The Medium is the Message by Marshall McLuhan

Animated Book Review

Marshall McLuhan was a visionary, far ahead of his time. The Canadian was a philosopher and professor but could perhaps be best described as a communications theorist.

The book is actually called “The Medium is the Massage” due to a mistake from the typesetters, but when McLuhan saw the error, he loved it and kept it as it was. Perhaps this was because McLuhan thought media “massage” the brain to behave in particular ways.

So, the medium is the message — what does it mean? Quite simply, it means that the way that we send and receive information is more important than the information itself. Where we were once consumers, consuming information by watching television or listening to the radio, in the 21st century we have now also become producers, creating our own information as well. For example, after watching the latest episode of a television series, we can now instantly connect with anyone, anywhere in the world who also watched the programme and communicate with them.

The mediums have changed the way we behave. Studies have shown that our memory spans have reduced due to digital technology. News stories have been replaced with 140 character tweets. Conversations have been replaced with emojis.

Anecdotally, I’ve heard of young children trying to turn the noise of their parents arguing down with a remote control. When reading a book I’ve had to stop myself moving my hand to press on a word to get the dictionary definition, after becoming familiar with the kindle’s user interface.

For McLuhan watching television changed the way we looked at the world. He said “It is impossible to understand social and cultural changes without a knowledge of the workings of media.”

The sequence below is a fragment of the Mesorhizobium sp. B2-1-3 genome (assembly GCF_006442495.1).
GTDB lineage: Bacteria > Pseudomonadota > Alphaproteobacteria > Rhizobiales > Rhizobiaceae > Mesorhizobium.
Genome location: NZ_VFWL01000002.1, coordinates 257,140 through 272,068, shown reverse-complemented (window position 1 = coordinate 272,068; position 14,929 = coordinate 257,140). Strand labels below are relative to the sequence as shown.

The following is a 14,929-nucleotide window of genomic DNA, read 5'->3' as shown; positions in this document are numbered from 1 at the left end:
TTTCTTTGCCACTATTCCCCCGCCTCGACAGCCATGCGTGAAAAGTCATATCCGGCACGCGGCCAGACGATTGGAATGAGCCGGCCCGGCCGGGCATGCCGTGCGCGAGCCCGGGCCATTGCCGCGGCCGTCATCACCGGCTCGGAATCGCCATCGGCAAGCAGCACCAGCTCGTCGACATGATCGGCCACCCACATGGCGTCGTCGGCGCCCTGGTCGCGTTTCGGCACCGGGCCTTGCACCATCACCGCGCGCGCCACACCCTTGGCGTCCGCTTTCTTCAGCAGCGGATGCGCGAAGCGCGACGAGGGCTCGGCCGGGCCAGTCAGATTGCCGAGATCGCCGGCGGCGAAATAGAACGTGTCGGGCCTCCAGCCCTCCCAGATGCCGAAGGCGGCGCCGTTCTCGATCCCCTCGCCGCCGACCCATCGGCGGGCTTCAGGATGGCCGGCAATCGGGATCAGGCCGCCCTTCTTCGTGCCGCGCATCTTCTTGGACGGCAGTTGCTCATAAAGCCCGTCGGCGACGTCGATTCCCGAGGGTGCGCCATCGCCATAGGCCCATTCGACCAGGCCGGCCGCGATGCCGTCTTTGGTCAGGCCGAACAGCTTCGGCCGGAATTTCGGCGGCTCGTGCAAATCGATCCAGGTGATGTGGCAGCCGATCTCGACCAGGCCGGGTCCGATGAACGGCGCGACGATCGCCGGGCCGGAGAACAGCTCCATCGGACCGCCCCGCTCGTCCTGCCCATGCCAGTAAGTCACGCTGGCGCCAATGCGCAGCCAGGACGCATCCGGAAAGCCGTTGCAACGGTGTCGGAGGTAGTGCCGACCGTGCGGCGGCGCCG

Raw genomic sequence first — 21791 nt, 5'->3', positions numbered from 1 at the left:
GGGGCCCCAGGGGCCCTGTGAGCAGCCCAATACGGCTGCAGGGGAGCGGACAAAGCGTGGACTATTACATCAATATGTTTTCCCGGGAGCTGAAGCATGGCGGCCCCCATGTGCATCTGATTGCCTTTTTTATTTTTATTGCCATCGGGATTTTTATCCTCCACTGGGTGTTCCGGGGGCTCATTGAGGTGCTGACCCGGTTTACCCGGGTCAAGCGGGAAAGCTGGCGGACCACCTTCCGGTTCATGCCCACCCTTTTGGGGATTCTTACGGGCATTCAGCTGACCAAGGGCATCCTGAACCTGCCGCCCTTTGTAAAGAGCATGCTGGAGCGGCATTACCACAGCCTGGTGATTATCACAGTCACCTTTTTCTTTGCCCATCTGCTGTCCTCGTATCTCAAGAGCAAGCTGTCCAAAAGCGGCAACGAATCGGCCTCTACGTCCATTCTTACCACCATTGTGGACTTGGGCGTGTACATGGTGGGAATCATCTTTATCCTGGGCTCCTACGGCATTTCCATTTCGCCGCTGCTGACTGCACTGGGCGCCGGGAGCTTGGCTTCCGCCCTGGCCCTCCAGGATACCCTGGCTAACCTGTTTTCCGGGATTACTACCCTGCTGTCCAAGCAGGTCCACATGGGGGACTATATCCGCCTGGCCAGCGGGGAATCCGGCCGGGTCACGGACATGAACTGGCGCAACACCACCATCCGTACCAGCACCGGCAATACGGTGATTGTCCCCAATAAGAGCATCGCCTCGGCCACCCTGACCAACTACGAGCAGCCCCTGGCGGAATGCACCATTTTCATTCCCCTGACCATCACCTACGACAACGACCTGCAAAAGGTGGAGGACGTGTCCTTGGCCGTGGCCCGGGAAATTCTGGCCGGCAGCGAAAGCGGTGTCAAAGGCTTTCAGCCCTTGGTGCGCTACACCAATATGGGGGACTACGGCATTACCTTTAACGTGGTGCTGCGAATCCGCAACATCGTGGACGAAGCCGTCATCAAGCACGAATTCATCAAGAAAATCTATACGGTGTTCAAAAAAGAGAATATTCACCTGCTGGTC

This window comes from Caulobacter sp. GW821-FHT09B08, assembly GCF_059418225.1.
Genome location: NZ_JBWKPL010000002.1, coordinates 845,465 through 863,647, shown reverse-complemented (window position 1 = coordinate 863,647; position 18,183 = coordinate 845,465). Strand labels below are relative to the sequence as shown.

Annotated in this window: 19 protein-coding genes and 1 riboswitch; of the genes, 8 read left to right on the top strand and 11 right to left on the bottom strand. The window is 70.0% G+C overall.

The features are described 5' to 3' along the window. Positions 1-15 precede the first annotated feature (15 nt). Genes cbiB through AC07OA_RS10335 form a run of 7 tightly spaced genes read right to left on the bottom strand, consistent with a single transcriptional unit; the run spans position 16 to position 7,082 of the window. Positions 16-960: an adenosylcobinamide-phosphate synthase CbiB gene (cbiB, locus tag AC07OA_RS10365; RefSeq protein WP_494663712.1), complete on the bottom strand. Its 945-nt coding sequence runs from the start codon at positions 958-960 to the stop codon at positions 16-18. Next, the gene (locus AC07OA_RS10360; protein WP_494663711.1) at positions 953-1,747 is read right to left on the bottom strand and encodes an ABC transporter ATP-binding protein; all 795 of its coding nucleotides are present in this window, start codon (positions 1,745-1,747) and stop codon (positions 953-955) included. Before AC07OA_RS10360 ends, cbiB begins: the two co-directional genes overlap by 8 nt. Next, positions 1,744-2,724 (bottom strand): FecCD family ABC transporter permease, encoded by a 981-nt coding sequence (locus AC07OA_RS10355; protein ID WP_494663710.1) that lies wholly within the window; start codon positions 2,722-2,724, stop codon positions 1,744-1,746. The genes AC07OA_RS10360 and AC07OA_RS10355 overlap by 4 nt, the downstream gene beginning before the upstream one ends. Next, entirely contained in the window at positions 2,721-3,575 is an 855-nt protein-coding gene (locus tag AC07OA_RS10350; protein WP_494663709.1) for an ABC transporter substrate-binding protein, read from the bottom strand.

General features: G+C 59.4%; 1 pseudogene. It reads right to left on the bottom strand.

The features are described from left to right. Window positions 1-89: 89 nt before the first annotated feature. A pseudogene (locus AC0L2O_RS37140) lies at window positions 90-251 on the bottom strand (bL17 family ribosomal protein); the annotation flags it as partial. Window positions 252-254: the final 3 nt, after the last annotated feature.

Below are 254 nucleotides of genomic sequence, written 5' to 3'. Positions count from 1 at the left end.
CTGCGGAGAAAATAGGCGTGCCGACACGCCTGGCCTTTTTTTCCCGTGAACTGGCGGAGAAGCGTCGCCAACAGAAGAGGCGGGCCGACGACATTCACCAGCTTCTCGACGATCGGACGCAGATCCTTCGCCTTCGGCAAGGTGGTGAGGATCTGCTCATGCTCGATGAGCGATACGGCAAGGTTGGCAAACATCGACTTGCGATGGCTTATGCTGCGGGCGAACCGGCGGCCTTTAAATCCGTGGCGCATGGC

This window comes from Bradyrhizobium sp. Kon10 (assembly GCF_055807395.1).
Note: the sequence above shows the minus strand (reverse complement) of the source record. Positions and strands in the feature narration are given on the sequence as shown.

This has developed in the modern world with social media playing an important part in various civil and cultural events. The Egyptian revolution of 2011 was a successful uprising in part due to the extensive use of Facebook and other social media. Online activism helped to organise and publicise demonstrations and acts of non-violent civil disobedience which resulted in the eventual overthrow of the government.

McLuhan prophesied that “Electrical information devices for universal, tyrannical womb-to tomb surveillance are causing a very serious dilemma between our claim to privacy and the community’s need to know.” Edward Snowden’s whistle-blowing revelations in 2013 exposed the 24/7 global surveillance intelligence agencies and governments undertake on their citizens. The public opinion of Snowden ranges from hero to traitor and underlines the dilemma that affects our society.

In McLuhan’s world, he refers to “One big gossip column that is unforgiving, unforgetful and from which there is no redemption”. We can see present day examples of this where tweets and comments posted online have resulted in job dismissals, arrests and online abuse. The deleting of these tweets or comments has minimal effect — anything posted on the internet potentially could last forever.

“Real, total war has become information war. It is being fought by subtle electric informational media — under cold conditions, and constantly.” This quote from McLuhan in his book has been proven true multiple times in the past, most recently with the 2016 United States presidential election. The battle for the White House was multi-faceted and complex, but information and propaganda was key, with both sides working hard to broadcast their views. The two protagonists, Trump and Clinton tried to influence the public, with information from WikiLeaks and alleged actions from Russia taking centre stage.

Marshall McLuhan was seen as an odd character by many. He claimed to only read the right hand page of serious books as he found books have huge redundancy. By reading only the right-hand pages he stays wide awake, filling in the other page with his own thoughts.

The most incredible aspect of McLuhan’s claims was that they were made nearly 40 years ago, in 1967, before social media, the world-wide web or the internet even existed. His prediction of an international, interconnected, interactive global village is now an actuality.